• The insurance industry is beginning to realise that the present asbestos litigation poses new and incalculable risks. As plaintiffs' lawyers ‘make the case' against new defendants, insurers report a rise in premises and operations liability. The rise in such liability is deeply troubling for insurers, as premises and operations coverage – unlike product coverage – typically does not carry aggregate limits.
  • These trends are occurring at a time when insurers are maintaining, according to experts, substantially underfunded reserves for asbestos losses. Several years ago, insurance analysts estimated that liability for asbestos-related injuries would total about $40bn when the litigation is finally concluded, and these estimates remain the basis for many insurers' reserves. However, the estimates had assumed a decline in asbestos litigation in the late 1990s. They are now being updated to reflect a continued expansion in asbestos litigation. If experience is any guide, even the revised estimates will prove inadequate in the end.
  • So, what is to be done?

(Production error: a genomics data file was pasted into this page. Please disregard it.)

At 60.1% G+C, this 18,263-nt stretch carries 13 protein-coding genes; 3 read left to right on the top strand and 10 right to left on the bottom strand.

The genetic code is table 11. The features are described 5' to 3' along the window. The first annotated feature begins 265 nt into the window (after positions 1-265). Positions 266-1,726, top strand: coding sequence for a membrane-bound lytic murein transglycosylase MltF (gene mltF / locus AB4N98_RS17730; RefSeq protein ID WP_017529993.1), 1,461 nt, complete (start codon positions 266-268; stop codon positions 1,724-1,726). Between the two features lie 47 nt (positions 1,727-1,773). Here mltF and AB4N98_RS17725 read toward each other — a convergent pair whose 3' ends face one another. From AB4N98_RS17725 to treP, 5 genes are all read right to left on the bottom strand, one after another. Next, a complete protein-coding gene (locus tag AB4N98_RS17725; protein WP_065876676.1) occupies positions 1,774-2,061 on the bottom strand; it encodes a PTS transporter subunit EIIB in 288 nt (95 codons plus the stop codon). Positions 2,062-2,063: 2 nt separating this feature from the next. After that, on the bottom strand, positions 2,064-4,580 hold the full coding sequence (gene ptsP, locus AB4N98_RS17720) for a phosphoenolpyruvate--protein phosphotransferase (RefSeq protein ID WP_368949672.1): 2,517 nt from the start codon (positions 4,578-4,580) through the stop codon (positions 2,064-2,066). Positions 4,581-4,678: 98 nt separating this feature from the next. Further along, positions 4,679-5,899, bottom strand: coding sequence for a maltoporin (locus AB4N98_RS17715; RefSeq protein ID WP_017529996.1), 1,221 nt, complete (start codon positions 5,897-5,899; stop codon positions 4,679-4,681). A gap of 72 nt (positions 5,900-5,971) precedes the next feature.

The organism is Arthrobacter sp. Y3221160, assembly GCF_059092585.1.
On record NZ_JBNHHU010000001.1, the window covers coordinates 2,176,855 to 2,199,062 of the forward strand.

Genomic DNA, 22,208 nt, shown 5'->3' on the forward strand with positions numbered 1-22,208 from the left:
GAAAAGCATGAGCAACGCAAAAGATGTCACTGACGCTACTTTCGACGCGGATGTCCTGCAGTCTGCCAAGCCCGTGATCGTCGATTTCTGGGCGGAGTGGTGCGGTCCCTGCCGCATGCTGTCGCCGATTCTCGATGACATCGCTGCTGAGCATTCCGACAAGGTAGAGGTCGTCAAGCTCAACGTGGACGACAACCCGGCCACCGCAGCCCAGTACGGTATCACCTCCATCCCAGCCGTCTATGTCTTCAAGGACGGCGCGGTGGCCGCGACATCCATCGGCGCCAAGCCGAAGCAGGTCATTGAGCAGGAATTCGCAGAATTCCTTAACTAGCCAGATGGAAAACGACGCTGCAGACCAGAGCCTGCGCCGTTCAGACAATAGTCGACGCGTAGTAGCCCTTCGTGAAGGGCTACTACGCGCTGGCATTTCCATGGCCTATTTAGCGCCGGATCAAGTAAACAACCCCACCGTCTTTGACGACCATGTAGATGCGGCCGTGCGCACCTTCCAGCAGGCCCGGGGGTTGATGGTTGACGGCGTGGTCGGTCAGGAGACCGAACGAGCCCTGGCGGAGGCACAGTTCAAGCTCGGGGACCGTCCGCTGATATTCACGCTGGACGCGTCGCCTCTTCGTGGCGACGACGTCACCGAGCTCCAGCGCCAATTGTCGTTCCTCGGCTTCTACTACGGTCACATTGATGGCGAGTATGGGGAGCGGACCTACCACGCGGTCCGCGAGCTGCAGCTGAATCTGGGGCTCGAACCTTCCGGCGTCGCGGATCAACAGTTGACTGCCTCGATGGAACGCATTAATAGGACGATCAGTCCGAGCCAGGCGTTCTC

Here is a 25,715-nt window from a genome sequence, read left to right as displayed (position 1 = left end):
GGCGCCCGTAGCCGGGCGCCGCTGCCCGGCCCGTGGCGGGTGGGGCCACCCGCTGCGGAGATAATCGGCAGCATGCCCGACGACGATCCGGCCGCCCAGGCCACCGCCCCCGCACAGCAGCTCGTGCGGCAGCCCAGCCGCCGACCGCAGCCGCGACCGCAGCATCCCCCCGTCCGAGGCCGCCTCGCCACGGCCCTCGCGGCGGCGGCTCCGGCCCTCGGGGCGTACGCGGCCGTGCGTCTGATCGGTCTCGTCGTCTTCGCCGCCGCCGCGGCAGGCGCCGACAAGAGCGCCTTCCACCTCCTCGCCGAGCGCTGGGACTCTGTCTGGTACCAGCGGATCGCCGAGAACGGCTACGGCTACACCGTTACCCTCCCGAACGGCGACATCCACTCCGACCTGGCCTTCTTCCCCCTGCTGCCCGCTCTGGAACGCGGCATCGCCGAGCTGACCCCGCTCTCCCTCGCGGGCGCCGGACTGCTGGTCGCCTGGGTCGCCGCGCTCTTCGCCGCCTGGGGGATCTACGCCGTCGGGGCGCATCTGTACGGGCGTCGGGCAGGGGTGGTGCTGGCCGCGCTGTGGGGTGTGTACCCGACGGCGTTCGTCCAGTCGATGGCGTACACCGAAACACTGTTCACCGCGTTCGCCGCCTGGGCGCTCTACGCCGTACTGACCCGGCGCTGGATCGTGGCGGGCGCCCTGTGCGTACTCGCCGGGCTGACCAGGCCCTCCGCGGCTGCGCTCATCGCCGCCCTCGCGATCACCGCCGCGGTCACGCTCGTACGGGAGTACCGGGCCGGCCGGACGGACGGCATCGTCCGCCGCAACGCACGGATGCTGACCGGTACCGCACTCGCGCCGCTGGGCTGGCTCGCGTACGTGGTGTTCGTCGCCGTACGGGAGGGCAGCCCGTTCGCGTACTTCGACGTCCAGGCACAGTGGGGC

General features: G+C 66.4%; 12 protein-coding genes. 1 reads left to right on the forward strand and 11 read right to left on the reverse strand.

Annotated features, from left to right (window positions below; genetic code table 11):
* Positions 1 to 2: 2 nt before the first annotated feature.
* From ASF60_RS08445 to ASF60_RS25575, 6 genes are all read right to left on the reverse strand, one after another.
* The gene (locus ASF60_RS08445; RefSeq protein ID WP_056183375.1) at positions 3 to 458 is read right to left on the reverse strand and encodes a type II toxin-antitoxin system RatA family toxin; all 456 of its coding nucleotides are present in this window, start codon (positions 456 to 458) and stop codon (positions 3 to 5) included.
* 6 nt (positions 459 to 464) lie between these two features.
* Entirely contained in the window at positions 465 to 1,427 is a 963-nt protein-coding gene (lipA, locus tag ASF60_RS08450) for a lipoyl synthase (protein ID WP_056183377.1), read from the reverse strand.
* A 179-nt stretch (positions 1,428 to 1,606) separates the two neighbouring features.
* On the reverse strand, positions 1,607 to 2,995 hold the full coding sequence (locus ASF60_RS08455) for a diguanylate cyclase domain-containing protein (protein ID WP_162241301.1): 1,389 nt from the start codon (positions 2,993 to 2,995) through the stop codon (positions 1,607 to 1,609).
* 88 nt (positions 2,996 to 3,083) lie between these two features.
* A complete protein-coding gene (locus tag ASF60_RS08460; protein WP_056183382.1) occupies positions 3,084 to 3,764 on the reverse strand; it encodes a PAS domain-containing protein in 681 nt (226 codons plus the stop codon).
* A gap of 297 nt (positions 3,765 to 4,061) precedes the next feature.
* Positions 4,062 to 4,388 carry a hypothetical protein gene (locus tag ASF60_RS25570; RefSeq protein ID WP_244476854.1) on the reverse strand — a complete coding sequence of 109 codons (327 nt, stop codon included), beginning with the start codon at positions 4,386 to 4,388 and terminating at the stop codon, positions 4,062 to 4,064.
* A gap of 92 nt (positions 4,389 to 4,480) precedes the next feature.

• The Center for Claims Resolution has responded to these developments by continuing to evolve to serve its members' needs. Historically, CCR's claims management approach has worked well. Following the demise of the Asbestos Claims Facility in 1988, the CCR settled asbestos claims on behalf of its members according to a more flexible, agreed-upon liability share formula, with each member individually responsible only for its own share. CCR has also been at the forefront of efforts to bring rationality to the asbestos litigation system, including the star-crossed Georgine settlement which provided a global resolution of future claims. The CCR will continue to play a leading role in this regard. But, facing radical changes in the litigation environment, CCR has determined that even more flexibility is required. Thus, rather than bundling case against all CCR members together, CCR is working to settle each member's case individually. Its objective is to offer to each member an array of services that can be combined to meet that member's individual needs as the litigation system continues to evolve. And, as always, CCR will continue to work to keep defendants' transaction costs at a minimum.